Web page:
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Our tests found that endpoint security products will enforce policy and manage network access. Their differences are in the details.
|Test Bed: About This Bakeoff|
Endpoint security policies are only as good as your ability to enforce them. Maintaining up-to-date AV signatures, patches, configuration settings and application versions is tough enough on static network desktops and servers, let alone on transient and remote devices like home PCs and employee laptops. Each noncompliant device has the potential to infect the entire enterprise.
Endpoint security products address this problem by automating security policy compliance monitoring and enforcement, and quarantining or denying network access to noncompliant devices until they're resolved.
We tested six products--Check Point Software Technologies' Check Point Integrity 5.0, ENDFORCE's ENDFORCE Enterprise 1.5, InfoExpress' CyberGatekeeper 3.0, Senforce's Endpoint Security Suite 3.0, StillSecure's StillSecure Safe Access 2.0 and Sygate's Sygate Secure Enterprise 4.1. We found that each will effectively enforce policy compliance and access to network resources.
It's the other factors--installation, configuration, management, scalability and system security--that ultimately determine if they're a good enterprise investment.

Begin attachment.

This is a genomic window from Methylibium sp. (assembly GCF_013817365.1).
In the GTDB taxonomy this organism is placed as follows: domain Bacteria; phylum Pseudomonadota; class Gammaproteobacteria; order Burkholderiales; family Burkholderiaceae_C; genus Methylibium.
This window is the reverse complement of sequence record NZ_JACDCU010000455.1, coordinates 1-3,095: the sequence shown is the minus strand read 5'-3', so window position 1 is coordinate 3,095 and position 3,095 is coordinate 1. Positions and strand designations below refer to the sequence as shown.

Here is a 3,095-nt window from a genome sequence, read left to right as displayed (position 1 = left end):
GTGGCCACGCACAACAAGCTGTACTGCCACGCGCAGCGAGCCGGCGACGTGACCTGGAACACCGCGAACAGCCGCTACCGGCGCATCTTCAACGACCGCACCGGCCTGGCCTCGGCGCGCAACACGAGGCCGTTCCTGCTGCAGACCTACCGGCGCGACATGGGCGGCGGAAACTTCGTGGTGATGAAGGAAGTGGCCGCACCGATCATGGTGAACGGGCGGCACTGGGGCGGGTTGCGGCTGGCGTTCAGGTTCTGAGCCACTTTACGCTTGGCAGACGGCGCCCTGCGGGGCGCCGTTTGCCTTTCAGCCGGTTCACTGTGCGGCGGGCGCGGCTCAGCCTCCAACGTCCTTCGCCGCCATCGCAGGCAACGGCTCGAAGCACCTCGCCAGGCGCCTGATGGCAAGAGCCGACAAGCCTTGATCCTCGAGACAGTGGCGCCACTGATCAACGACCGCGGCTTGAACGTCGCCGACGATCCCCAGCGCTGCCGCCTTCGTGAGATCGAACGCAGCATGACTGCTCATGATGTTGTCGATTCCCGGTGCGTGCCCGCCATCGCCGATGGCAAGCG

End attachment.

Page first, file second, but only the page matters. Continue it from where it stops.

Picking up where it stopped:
There's an ancient saying: There are many ways to the top of the mountain, but they all arrive at the same point.
Such is the case with these six endpoint solutions. They all employ a wide range of architectures that assure only secure devices get on the network. InfoExpress (Linux server) and ENDFORCE (Windows Server 2003) are client/server products that use an agent-based approach. These products don't incorporate a personal firewall in their agent, but will check to ensure your endpoint is using a third-party firewall.
Check Point, Sygate and Senforce use an agent model that includes an inseparable desktop firewall, which could cause conflicts for enterprises using third-party products.
In all cases, the agent scans the client machine based on the parameters set on the policy server. As instructed, it will check for things like registry strings and running processes and files, such as executables and DLLs. For files, ENDFORCE checks only names, but the others use an MD5 hash to guard against file spoofing.
StillSecure employs an agentless architecture. Its central server uses Windows' NetBIOS to scan endpoints for registry settings, running processes, up-to-date signatures and patches, etc., during the normal network logon--but it supports only Windows devices. (Its newest release, which wasn't available for testing, offers agent technology as an option.) The server may be either placed in an inline gateway mode using its built-in firewall to block access, or used in front of the DHCP servers to control access to the IP address range.
Every product tested--except InfoExpress--uses either the agent or the central policy server to control network access or quarantine the endpoint until the policies have been met. InfoExpress uses the router and switching infrastructure (Cisco or Nortel) to quarantine noncompliant clients into a segregated VLAN until they've been remediated. All of these solutions allow the security manager to send a noncompliant client to a Web server or other delivery mechanism that contains required patches, AV up-dates, configuration changes and software upgrades.
This was first published in March 2005